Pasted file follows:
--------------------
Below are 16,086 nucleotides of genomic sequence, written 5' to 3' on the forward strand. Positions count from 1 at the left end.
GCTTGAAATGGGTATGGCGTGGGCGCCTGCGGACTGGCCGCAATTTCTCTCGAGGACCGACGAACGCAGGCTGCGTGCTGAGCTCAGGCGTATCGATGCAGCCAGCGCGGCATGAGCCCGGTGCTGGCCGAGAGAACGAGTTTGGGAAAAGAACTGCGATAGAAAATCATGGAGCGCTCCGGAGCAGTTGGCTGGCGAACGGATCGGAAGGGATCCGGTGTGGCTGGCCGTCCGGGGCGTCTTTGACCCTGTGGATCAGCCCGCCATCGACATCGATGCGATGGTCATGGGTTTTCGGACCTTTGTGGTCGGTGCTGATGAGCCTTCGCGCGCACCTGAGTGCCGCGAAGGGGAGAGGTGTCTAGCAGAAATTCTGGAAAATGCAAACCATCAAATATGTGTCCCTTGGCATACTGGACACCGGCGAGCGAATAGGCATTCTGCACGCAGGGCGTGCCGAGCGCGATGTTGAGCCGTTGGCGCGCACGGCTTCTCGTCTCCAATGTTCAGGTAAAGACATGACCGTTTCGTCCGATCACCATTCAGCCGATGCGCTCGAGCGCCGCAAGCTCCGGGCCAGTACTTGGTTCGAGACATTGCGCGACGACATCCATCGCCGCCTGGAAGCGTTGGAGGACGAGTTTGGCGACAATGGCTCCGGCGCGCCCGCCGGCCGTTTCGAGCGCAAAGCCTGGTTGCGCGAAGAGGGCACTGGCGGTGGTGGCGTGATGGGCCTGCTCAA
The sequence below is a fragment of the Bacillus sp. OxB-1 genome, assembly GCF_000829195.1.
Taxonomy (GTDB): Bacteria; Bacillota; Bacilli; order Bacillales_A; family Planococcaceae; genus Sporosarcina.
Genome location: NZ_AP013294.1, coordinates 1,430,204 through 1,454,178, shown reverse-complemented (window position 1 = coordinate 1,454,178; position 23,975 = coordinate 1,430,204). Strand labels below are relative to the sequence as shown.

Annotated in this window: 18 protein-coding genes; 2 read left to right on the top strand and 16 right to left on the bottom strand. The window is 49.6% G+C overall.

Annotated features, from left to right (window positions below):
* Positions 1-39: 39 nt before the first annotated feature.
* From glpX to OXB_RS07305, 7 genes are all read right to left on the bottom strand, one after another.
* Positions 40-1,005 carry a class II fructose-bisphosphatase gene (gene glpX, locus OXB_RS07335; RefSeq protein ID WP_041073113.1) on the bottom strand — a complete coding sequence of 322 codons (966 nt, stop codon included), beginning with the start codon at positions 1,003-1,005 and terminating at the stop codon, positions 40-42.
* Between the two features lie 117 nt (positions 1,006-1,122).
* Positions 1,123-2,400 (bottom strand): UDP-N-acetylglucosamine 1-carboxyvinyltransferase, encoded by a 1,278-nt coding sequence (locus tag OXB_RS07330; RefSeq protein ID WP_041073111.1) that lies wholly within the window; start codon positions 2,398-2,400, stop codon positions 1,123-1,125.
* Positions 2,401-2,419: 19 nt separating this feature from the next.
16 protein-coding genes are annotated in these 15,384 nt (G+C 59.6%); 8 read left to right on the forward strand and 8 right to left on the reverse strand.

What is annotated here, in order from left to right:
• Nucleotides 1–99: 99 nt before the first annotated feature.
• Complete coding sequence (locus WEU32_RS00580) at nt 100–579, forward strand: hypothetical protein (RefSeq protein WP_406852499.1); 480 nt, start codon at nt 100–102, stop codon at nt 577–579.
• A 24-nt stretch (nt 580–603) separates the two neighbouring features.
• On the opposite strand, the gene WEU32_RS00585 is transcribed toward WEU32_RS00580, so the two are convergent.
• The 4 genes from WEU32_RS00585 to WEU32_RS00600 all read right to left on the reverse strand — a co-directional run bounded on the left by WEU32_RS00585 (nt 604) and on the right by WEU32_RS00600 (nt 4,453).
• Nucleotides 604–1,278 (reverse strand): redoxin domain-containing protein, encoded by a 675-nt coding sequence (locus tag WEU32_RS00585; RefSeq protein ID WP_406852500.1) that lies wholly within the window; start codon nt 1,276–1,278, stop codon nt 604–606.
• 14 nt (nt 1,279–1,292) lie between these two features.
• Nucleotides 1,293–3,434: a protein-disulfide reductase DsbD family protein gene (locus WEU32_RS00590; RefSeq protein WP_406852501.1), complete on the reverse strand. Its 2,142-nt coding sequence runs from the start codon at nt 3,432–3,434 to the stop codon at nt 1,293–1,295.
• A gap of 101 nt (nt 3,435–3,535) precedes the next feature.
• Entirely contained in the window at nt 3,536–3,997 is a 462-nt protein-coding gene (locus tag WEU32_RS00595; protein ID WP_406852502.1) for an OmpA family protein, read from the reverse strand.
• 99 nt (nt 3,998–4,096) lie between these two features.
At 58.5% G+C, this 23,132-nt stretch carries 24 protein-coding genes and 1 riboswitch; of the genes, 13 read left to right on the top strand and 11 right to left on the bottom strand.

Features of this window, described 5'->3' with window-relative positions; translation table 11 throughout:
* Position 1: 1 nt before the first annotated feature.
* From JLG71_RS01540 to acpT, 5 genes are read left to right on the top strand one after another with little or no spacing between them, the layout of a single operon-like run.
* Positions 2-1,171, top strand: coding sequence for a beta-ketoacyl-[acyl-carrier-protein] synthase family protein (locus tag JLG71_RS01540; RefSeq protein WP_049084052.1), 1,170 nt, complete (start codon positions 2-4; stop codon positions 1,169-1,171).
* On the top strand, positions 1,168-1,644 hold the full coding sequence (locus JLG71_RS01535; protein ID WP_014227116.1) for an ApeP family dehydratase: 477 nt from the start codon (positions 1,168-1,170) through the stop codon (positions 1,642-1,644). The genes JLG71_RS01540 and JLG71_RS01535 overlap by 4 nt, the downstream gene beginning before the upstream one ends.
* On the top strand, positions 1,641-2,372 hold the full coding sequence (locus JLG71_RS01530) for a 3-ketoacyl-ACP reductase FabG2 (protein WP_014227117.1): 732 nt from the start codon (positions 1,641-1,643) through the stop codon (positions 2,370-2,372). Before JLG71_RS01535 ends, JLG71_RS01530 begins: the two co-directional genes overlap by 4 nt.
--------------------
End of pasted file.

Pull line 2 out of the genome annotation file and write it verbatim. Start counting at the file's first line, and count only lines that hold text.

GCTTGAAATGGGTATGGCGTGGGCGCCTGCGGACTGGCCGCAATTTCTCTCGAGGACCGACGAACGCAGGCTGCGTGCTGAGCTCAGGCGTATCGATGCAGCCAGCGCGGCATGAGCCCGGTGCTGGCCGAGAGAACGAGTTTGGGAAAAGAACTGCGATAGAAAATCATGGAGCGCTCCGGAGCAGTTGGCTGGCGAACGGATCGGAAGGGATCCGGTGTGGCTGGCCGTCCGGGGCGTCTTTGACCCTGTGGATCAGCCCGCCATCGACATCGATGCGATGGTCATGGGTTTTCGGACCTTTGTGGTCGGTGCTGATGAGCCTTCGCGCGCACCTGAGTGCCGCGAAGGGGAGAGGTGTCTAGCAGAAATTCTGGAAAATGCAAACCATCAAATATGTGTCCCTTGGCATACTGGACACCGGCGAGCGAATAGGCATTCTGCACGCAGGGCGTGCCGAGCGCGATGTTGAGCCGTTGGCGCGCACGGCTTCTCGTCTCCAATGTTCAGGTAAAGACATGACCGTTTCGTCCGATCACCATTCAGCCGATGCGCTCGAGCGCCGCAAGCTCCGGGCCAGTACTTGGTTCGAGACATTGCGCGACGACATCCATCGCCGCCTGGAAGCGTTGGAGGACGAGTTTGGCGACAATGGCTCCGGCGCGCCCGCCGGCCGTTTCGAGCGCAAAGCCTGGTTGCGCGAAGAGGGCACTGGCGGTGGTGGCGTGATGGGCCTGCTCAA